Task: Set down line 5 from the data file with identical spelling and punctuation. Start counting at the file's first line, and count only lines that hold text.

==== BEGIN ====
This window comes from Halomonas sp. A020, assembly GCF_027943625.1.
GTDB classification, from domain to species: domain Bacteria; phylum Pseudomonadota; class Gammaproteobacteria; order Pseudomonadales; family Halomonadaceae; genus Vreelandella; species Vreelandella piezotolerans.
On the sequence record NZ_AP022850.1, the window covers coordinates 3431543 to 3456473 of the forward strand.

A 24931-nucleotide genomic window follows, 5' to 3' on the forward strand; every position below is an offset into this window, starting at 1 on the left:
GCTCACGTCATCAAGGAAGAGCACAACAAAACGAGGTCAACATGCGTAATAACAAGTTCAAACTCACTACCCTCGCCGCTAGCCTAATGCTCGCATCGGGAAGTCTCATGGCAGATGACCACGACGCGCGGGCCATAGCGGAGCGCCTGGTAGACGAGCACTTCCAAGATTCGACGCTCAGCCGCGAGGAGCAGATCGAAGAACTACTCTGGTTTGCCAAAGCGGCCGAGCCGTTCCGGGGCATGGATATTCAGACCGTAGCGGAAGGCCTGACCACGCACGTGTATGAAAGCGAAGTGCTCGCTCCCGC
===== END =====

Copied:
GCTCACGTCATCAAGGAAGAGCACAACAAAACGAGGTCAACATGCGTAATAACAAGTTCAAACTCACTACCCTCGCCGCTAGCCTAATGCTCGCATCGGGAAGTCTCATGGCAGATGACCACGACGCGCGGGCCATAGCGGAGCGCCTGGTAGACGAGCACTTCCAAGATTCGACGCTCAGCCGCGAGGAGCAGATCGAAGAACTACTCTGGTTTGCCAAAGCGGCCGAGCCGTTCCGGGGCATGGATATTCAGACCGTAGCGGAAGGCCTGACCACGCACGTGTATGAAAGCGAAGTGCTCGCTCCCGC